The government's role in accreditation for the 2012 Games by the London Organising Committee of the Olympic and Paralympic Games.
Everyone, whether a participant or official, paid or unpaid, who had access to non-public areas of Olympic and Paralympic venues in summer 2012 needed to be accredited by the London Organising Committee of the Olympic and Paralympic Games (LOCOG).
This was a requirement of the International Olympic Committee and International Paralympic Committee set out in the Host City Contract and is a feature of every Olympic and Paralympic Games.
What was the government’s role?
As part of the accreditation process, applicants underwent a background check undertaken by the Home Office on behalf of LOCOG. All Olympic and Paralympic torch relay participants were also background-checked using the Home Office process established for accreditation.
The Home Office, in cooperation with the security and law enforcement agencies, conducted immigration, criminal record and security checks to determine each applicant’s suitability for accreditation.
This rigorous process was designed to ensure those working at the Games were fit to do so and was part of a range of measures put in place to ensure the security of the Games.
A set of criteria, was established to enable initial consideration of each case. Cases were processed by a specially created Olympic Clearing House, which was operated by the United Kingdom Border Agency.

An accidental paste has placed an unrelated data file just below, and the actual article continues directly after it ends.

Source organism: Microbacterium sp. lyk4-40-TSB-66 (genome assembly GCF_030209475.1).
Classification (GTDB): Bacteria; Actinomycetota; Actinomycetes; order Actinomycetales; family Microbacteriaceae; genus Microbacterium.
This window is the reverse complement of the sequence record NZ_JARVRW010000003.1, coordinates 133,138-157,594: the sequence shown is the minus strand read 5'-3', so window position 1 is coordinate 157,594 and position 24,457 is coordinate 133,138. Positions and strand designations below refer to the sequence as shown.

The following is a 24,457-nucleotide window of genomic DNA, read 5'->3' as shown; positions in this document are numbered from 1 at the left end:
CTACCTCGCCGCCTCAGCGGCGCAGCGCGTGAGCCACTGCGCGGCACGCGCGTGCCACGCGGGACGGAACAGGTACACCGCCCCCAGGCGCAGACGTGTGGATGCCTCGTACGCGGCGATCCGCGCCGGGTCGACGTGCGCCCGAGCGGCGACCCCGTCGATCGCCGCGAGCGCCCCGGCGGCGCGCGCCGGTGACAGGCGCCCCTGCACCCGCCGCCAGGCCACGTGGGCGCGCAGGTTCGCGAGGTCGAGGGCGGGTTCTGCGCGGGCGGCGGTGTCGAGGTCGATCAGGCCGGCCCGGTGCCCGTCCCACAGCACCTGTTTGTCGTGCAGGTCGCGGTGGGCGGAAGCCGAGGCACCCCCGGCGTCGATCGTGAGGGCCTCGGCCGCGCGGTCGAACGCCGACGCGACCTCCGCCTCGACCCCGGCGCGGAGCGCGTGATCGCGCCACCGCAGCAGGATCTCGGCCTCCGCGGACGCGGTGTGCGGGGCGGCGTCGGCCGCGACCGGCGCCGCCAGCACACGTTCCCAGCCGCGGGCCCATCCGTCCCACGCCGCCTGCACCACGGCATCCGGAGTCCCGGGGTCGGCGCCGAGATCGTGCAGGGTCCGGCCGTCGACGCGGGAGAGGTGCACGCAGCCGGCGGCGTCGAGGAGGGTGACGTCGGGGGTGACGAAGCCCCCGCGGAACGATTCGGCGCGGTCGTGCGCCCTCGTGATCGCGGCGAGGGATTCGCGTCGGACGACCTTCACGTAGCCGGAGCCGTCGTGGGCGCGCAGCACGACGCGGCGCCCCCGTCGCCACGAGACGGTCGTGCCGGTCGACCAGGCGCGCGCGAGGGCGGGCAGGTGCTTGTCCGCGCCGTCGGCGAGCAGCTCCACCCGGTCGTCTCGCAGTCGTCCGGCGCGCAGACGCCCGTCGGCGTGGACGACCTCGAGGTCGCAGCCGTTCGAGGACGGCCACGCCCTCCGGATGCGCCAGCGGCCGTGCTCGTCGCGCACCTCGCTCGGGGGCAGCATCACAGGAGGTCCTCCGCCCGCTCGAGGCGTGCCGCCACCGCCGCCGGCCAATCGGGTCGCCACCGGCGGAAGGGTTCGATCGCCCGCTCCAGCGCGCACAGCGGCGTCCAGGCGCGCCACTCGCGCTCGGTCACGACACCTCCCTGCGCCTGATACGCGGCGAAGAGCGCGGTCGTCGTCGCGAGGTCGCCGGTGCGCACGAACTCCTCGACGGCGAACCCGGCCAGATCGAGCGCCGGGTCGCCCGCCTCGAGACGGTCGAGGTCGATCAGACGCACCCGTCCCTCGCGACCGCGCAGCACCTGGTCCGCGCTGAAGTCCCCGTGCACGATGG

Complex or sensitive cases were referred for decision to the Olympic Accreditation Decision Board - a cross-departmental group of senior officials including representation from LOCOG - which consulted ministers when appropriate.
The effect of a criminal record
Having a criminal record was not an automatic barrier to being accredited; and, except for security staff, only convictions that were unspent under the Rehabilitation of Offenders Act 1974 were considered as part of the background check. In those cases where relevant convictions were identified, each offence was considered on its own merits, depending on the seriousness (reflected by the type of offence and actual sentence or disposal imposed), frequency of offending and when it occurred.
Generally individuals were recommended for accreditation if they had been free of sentence restrictions for a conviction for at least 12 months, or up to five years in more serious cases.
Where a person was due in court on a charge for an offence that, should it result in a conviction, would be considered grounds for not recommending accreditation, the Home Office reached a decision based on the outcome of the court hearing and accreditation was not agreed in the interim.
What if you were refused accreditation?
The accreditation process was concluded and the Olympic Clearing House closed when the Games were over. To meet the requirements of the Data Protection Act and the Host City Contract, the case files and the personnel data held by the Olympic Clearing House were deleted in January 2013. It is therefore no longer possible to check the information held about an applicant.